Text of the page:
• Up to Eleven: Reaper Mode was created to be the most challenging difficulty level and is available on almost every quest. It is further subdivided into "skull" levels; 1 skull is somewhat harder than Elite, while 10 skulls is suicide to all but the most powerful players.
  • Useless Useful Spell: Plenty of them:
    • Anything that does stat damage is not very useful, with the exception of reducing an enemy's saves for a follow up instant death spell.
    • Turn Undead, which can incapacitate or destroy targets but seldom works on anything powerful enough to be worth fighting in the first place.
    • Fear, which mostly causes weak enemies to run away and thus take longer to kill.
    • Bosses, of course, are largely immune to stat damaging, along with all other forms of instant death, level drain, paralysis, charm, stun, petrification, knockdown and immobilization.
  • Vancian Magic: Played straight on points one (spells do one thing and only that one thing) and three (spell levels, caster levels, must rest to recharge spells), averted on point two: spellcasting players have a Mana Meter.
  • Villain Ball: Suulomades apparently grabbed this while planning his attack on Stormreach. As opposed to simply waltzing through a city where not a single living soul is strong enough to take him on, he sends an army of mid-level Mooks to do his dirty work while he was back on Shavarath. This resulted in the devils losing the battle when it could have been won with very little effort.
    • Tremas also does this when he tries to kill Suulomades by aging him to death. Suulomades then does it again while overlapping with Lawful Stupid by taking Tremas to Shavarath to face the prescribed punishment (torture) instead of entering a battle that his much weaker minions are losing.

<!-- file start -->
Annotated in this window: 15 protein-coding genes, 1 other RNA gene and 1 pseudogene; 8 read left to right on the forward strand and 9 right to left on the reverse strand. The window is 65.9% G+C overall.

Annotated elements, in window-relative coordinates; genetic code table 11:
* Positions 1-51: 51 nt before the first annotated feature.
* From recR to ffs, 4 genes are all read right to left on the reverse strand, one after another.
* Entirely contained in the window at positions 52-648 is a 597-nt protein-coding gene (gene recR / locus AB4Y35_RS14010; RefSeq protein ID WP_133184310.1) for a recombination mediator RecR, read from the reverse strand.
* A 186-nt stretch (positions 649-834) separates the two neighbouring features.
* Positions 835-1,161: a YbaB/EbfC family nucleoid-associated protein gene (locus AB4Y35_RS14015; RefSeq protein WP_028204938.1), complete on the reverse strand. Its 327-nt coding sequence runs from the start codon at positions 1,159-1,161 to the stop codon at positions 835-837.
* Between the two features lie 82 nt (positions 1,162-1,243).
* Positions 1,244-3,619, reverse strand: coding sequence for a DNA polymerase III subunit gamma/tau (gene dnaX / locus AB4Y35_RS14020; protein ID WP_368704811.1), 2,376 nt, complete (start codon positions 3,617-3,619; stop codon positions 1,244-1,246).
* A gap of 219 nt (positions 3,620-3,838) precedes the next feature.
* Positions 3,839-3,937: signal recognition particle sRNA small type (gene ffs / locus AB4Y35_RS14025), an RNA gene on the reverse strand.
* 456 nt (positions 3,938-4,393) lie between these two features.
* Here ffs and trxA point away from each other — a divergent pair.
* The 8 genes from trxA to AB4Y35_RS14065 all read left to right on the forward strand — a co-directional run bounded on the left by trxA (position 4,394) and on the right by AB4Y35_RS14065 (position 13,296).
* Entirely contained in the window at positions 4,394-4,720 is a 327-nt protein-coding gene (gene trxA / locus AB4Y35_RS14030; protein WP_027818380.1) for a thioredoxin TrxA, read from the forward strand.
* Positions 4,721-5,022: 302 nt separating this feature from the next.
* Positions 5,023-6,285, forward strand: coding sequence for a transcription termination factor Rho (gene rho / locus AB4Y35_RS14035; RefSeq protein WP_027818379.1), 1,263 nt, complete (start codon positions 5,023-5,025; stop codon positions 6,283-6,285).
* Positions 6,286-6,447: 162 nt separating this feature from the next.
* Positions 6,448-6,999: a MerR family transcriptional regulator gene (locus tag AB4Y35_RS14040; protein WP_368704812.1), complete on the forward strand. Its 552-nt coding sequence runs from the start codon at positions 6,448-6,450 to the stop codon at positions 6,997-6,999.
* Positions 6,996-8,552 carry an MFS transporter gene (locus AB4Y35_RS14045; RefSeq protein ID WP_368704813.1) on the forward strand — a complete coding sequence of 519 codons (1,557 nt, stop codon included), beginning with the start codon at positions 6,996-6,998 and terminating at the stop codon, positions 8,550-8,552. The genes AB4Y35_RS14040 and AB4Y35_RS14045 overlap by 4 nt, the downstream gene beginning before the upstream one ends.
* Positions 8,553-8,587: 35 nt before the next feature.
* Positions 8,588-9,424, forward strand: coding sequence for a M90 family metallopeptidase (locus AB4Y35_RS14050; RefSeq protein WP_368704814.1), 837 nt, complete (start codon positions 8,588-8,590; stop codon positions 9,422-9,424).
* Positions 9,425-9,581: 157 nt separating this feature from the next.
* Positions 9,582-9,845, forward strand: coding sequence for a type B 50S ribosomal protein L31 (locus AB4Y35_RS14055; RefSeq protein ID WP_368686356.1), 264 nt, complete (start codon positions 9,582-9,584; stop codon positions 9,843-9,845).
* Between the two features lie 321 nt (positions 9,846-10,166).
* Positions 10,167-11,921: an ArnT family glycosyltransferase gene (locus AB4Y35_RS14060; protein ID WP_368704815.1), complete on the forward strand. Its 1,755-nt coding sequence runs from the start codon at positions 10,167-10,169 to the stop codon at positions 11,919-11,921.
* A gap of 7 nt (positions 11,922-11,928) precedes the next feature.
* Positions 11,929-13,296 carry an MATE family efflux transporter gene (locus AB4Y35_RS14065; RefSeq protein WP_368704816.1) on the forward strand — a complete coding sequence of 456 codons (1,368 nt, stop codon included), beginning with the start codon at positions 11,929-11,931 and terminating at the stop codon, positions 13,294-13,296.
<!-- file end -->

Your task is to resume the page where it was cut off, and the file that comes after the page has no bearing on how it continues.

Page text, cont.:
• Villain Forgot to Level Grind: Averted. Malicia is the main antagonist of a level 5 story arc, and is also the main antagonist of a level 18 quest. In both cases she is of a higher level than the characters.
  • Violation of Common Sense: "The Pit," yet again. Often the general strategy of the Pit, when going from up high to a lower point, is to jump off and use your feather-falling boots to survive, and steer yourself to the next area. Jumping off cliffs as shortcuts in general tends to be this.
    • One of the quests has you launching yourself from a ballistae to get into enemy settlement. Good time to get your Feather Falling boots on? No. If you keep them on, one of the ballistae will launch you in a wolf pack led by Mini-Boss Alfa. Others? They'll just send you to the other side of the level to run back again.
  • You All Look Familiar:
    • Inverted. The NPCs are fairly varied... it's the player characters who tend to all look the same.
    • The enemy NPCs (i.e. monsters) will all use the same character model. Any given batch of cultists will look an awful lot like any other given batch of cultists.
    • The final quest of Korthos Island has the player (or player in front, if in a party) turn a corner to see several cultists dressed in all white marching in a 2x3 formation. All identical down to walking in step.
  • You Have to Burn the Web: Some of the earlier quests involve webs that block your progress. You can get through them with a cutting weapon, a flaming weapon, or a fire spell... Or any other mundane weapon, or your fists, or any kind of attack spell. It's worth noting though, that the webs WILL simply shrivel away if you light them on fire.
    • The actual Web spell can be burned away with a fireball or burning hands spells or some other fire area effect.
    • Some higher-level quests have web curtains which cannot be burned or damaged in any way, but as soon as you kill the spiders involved, the webs part obligingly.
  • Zerg Rush: Kobolds and zombies are fond of this tactic. There is a quest where the player must kill 200 kobolds, who come in large waves.
    • Another quest cranks this up where you have to beat 200+ hobgoblins and bugbears, which are significantly more of a threat due to almost half of them being casters and require strategy rather than brute force to thin out. The last wave contains ogres.